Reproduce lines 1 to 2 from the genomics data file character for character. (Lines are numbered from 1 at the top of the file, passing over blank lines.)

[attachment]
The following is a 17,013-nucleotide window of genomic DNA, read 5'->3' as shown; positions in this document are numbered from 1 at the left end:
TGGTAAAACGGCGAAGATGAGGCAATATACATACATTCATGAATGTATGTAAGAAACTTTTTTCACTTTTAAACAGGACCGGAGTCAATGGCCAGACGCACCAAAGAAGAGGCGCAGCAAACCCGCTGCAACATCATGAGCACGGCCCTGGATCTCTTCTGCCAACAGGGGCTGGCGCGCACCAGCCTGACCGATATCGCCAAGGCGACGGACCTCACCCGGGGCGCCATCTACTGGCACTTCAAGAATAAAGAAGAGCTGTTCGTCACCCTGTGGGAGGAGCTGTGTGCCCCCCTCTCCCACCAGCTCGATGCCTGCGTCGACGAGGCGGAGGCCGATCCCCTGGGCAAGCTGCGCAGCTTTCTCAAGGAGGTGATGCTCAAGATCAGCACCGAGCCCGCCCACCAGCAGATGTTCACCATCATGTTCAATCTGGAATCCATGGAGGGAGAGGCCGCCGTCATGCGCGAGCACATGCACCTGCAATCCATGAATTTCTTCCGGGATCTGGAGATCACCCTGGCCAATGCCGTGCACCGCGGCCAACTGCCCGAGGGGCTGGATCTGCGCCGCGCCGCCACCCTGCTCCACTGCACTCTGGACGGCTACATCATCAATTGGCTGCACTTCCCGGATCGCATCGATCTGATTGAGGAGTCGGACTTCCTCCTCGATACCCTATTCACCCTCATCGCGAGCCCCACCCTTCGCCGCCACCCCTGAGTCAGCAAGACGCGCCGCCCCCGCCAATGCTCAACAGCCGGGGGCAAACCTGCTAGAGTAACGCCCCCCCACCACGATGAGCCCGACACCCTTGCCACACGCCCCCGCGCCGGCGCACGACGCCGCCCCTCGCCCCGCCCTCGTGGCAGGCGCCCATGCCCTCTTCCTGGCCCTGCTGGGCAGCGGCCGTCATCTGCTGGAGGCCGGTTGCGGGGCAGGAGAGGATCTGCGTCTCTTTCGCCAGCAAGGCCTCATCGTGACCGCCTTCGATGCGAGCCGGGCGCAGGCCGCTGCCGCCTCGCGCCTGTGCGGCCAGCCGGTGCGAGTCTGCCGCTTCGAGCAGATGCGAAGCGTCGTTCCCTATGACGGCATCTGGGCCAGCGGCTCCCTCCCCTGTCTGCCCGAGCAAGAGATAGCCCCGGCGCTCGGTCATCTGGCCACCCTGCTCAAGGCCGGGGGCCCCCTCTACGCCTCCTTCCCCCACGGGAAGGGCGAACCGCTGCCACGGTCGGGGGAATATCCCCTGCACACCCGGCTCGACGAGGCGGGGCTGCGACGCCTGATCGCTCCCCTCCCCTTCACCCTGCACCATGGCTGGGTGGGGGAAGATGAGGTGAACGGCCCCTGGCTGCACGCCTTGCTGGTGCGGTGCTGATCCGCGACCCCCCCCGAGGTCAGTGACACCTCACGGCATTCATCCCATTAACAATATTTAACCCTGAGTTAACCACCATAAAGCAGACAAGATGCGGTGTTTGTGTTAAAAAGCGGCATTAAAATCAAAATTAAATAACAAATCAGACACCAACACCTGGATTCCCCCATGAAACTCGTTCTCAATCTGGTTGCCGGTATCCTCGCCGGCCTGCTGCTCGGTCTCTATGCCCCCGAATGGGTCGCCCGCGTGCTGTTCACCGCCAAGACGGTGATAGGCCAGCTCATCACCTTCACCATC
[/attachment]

The following is a 17,013-nucleotide window of genomic DNA, read 5'->3' as shown; positions in this document are numbered from 1 at the left end:
TGGTAAAACGGCGAAGATGAGGCAATATACATACATTCATGAATGTATGTAAGAAACTTTTTTCACTTTTAAACAGGACCGGAGTCAATGGCCAGACGCACCAAAGAAGAGGCGCAGCAAACCCGCTGCAACATCATGAGCACGGCCCTGGATCTCTTCTGCCAACAGGGGCTGGCGCGCACCAGCCTGACCGATATCGCCAAGGCGACGGACCTCACCCGGGGCGCCATCTACTGGCACTTCAAGAATAAAGAAGAGCTGTTCGTCACCCTGTGGGAGGAGCTGTGTGCCCCCCTCTCCCACCAGCTCGATGCCTGCGTCGACGAGGCGGAGGCCGATCCCCTGGGCAAGCTGCGCAGCTTTCTCAAGGAGGTGATGCTCAAGATCAGCACCGAGCCCGCCCACCAGCAGATGTTCACCATCATGTTCAATCTGGAATCCATGGAGGGAGAGGCCGCCGTCATGCGCGAGCACATGCACCTGCAATCCATGAATTTCTTCCGGGATCTGGAGATCACCCTGGCCAATGCCGTGCACCGCGGCCAACTGCCCGAGGGGCTGGATCTGCGCCGCGCCGCCACCCTGCTCCACTGCACTCTGGACGGCTACATCATCAATTGGCTGCACTTCCCGGATCGCATCGATCTGATTGAGGAGTCGGACTTCCTCCTCGATACCCTATTCACCCTCATCGCGAGCCCCACCCTTCGCCGCCACCCCTGAGTCAGCAAGACGCGCCGCCCCCGCCAATGCTCAACAGCCGGGGGCAAACCTGCTAGAGTAACGCCCCCCCACCACGATGAGCCCGACACCCTTGCCACACGCCCCCGCGCCGGCGCACGACGCCGCCCCTCGCCCCGCCCTCGTGGCAGGCGCCCATGCCCTCTTCCTGGCCCTGCTGGGCAGCGGCCGTCATCTGCTGGAGGCCGGTTGCGGGGCAGGAGAGGATCTGCGTCTCTTTCGCCAGCAAGGCCTCATCGTGACCGCCTTCGATGCGAGCCGGGCGCAGGCCGCTGCCGCCTCGCGCCTGTGCGGCCAGCCGGTGCGAGTCTGCCGCTTCGAGCAGATGCGAAGCGTCGTTCCCTATGACGGCATCTGGGCCAGCGGCTCCCTCCCCTGTCTGCCCGAGCAAGAGATAGCCCCGGCGCTCGGTCATCTGGCCACCCTGCTCAAGGCCGGGGGCCCCCTCTACGCCTCCTTCCCCCACGGGAAGGGCGAACCGCTGCCACGGTCGGGGGAATATCCCCTGCACACCCGGCTCGACGAGGCGGGGCTGCGACGCCTGATCGCTCCCCTCCCCTTCACCCTGCACCATGGCTGGGTGGGGGAAGATGAGGTGAACGGCCCCTGGCTGCACGCCTTGCTGGTGCGGTGCTGATCCGCGACCCCCCCCGAGGTCAGTGACACCTCACGGCATTCATCCCATTAACAATATTTAACCCTGAGTTAACCACCATAAAGCAGACAAGATGCGGTGTTTGTGTTAAAAAGCGGCATTAAAATCAAAATTAAATAACAAATCAGACACCAACACCTGGATTCCCCCATGAAACTCGTTCTCAATCTGGTTGCCGGTATCCTCGCCGGCCTGCTGCTCGGTCTCTATGCCCCCGAATGGGTCGCCCGCGTGCTGTTCACCGCCAAGACGGTGATAGGCCAGCTCATCACCTTCACCATC